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Writing the introduction to a journal article

Page history last edited by claire 7 years, 9 months ago

Paul Thorman and Raja Guhathakurta have put together some guidelines to writing the introduction to a journal article. 

 

From Raja: 

The introduction is the most difficult part of the paper to write.

I tend to start by writing down a a logical flow of ideas - starting from as
broad as possible and ending with items that are very specific to your paper.
Think of the shape of a funnel - and how you would start by getting the
attention of a broad audience and funnel them toward the specific ideas
associated with your project.

We're talking about 5 to 8 (max 10) ideas or bullet points.  Each bullet
point/idea should turn into a paragraph in the introduction (one idea per
paragraph is one of those golden rules of writing).

The logical flow part is also important in that the idea associated with
each paragraph should be linked naturally and in a logical way to the idea
associated with the next paragraph.

Finally, the goal of scientific writing is to make it *easy* for the reader
to read - no drama, no suspense, no guesswork, etc should be required on the
reader's part.  It's good to think about strong opening and closing sentences
for each paragraph.  The opening sentence should reveal what the theme of
that entire paragraph is.  And the closing sentence may often be used to tell
the reader where you're going next.

 

From Paul: 

The goal is to write a few paragraphs that will introduce
the background needed to understand how this paper fits in with the
state of the field. Good examples would be the introduction to Raja's

paper on Andromeda streams:

 http://iopscience.iop.org/1538-3881/131/5/2497/pdf/204232.web.pdf
 and Alis's paper on the stellar halo:

 http://arxiv.org/pdf/1104.3220v2.pdf

 Ideally, the introduction should answer the question: "Why would
 anyone undertake this research, and what has been done on the topic
 before now?" As you can see in the linked examples, nearly every
 sentence has at least one paper reference -- everything we say in the
 introduction should be either obvious, referenced, or something we
 intend to prove in this paper.

The Astrophysics Data System (http://adsabs.harvard.edu/abstract_service.html)

will help you get started: 

 You should be able to put a few keywords into the "Abstract" search
 field (e.g., "orphan stream", "stellar halo") and get a list of recent
 papers to start from. (Google has been working on a "Scholar" search
 engine, but I'm not familiar with how well it works -- I always use
 ADS.)

 Once you find and click on a paper that seems to be on our topic
 (discovery of the Orphan stream, other ways of looking at streams and
 the halo, other studies characterizing its distance and density, deep
 pencil-beam surveys of the Galactic halo), you can usually get the
 arxiv e-print version of the article for free by clicking on that link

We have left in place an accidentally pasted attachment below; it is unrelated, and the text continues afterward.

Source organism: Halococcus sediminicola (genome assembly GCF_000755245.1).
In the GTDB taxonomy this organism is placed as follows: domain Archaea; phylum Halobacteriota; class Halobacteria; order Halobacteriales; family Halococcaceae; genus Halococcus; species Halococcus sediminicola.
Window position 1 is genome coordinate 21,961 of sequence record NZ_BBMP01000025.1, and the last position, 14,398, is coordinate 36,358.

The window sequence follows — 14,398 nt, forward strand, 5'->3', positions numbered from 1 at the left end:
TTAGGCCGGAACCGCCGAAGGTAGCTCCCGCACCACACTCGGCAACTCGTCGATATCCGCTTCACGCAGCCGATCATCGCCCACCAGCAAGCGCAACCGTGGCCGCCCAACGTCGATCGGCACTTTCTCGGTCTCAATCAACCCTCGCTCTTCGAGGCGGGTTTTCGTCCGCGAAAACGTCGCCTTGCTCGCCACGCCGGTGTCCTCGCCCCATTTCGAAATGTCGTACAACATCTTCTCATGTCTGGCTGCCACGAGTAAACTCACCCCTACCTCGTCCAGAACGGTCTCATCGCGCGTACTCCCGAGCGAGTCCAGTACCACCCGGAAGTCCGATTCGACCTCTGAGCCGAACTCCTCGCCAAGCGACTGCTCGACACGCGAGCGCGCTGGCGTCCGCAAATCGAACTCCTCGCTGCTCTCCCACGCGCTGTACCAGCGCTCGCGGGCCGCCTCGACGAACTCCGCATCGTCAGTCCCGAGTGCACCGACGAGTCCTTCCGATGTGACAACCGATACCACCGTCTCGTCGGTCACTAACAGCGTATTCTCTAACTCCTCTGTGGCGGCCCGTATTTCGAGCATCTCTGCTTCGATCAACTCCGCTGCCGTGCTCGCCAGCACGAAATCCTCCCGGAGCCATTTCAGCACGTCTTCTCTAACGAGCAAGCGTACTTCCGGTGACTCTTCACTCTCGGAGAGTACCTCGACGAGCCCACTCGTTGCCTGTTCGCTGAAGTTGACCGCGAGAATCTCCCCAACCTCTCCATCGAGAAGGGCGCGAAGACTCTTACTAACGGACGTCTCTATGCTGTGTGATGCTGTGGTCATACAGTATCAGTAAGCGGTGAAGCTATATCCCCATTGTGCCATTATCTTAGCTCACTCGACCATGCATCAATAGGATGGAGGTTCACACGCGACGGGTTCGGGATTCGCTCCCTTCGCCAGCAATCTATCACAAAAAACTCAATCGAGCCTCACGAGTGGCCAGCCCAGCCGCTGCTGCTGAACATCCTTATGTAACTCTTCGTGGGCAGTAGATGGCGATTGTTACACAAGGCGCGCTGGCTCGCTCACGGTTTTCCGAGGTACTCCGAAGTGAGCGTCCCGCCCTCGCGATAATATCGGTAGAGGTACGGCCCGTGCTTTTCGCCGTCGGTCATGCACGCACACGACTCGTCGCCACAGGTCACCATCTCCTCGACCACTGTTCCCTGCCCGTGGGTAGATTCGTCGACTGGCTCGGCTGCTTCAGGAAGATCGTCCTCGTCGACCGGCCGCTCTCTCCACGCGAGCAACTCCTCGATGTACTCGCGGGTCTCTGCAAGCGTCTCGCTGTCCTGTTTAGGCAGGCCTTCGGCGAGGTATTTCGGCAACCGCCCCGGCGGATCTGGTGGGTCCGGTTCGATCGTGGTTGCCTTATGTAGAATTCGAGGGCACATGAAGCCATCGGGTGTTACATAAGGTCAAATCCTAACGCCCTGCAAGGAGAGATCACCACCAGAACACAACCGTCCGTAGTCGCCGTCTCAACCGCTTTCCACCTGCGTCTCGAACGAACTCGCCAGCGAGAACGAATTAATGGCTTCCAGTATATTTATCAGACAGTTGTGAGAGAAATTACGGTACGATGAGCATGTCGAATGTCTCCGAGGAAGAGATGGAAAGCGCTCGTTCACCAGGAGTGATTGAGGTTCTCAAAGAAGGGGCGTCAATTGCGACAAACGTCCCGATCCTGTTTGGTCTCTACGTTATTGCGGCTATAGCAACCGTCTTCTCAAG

at the top of the page. Another REALLY useful functionality is that
 you can click on "References in the article" to get a hyperlinked list
 of references THIS article used (which might show you earlier work on
 the subject) or click on "Citations to the article" to find out who's
 used this article as a reference (which will point you to NEWER work
 on the subject). Both of these can be helpful, since you generally
 want to cite a mixture of seminal papers (to give those authors credit
 for their original discoveries) and recent work (since you want your
 readers to be aware of the latest in the field).

 It is absolutely okay to find a paper on a related topic and start off
 by looking at their introduction and their references -- there's no
 point in starting off blindly or duplicating effort. You should always
 go to the original reference before using it yourself, though --
 there's a possibility that the reference given is incorrect (wrong
paper by the right author, I've seen a lot of these), or that the
 author misunderstood the reference, or simply that it was on-topic for
 them but not for us. And, of course, we'll be writing our own original
 text from scratch around those references, not plagiarizing someone
 else's introduction.

 I know this sounds like a lot of work, and it IS -- if you're doing
 this right, you should be chasing down quite a number of references,
 looking at papers you don't even end up using, etc. But a well-written
 introduction can be used as a resource by other authors in the future,
 and can really make your paper much more appealing.

 If you are writing the introduction with collaborators, it may be easiest to make the introduction a shared Google

 document, so that everyone can work on it, and the most useful way to
 share citations would probably be to use a simple format.

 Example:

 Previous studies have used spectra to determine metallicity and radial
 velocity for halo stars [1], but this work is based solely on
 photometry.

 [1] http://adsabs.harvard.edu/abs/2012ApJ...761..161S\

 By including the ADS link to each paper, we can easily build a "custom
 library" at ADS later, and have the ADS system output all of our
 references in a single text file for inclusion and cross-referencing
 in the paper. (Trust me, this is the most convenient way to keep track
 of references that I know of.)

 

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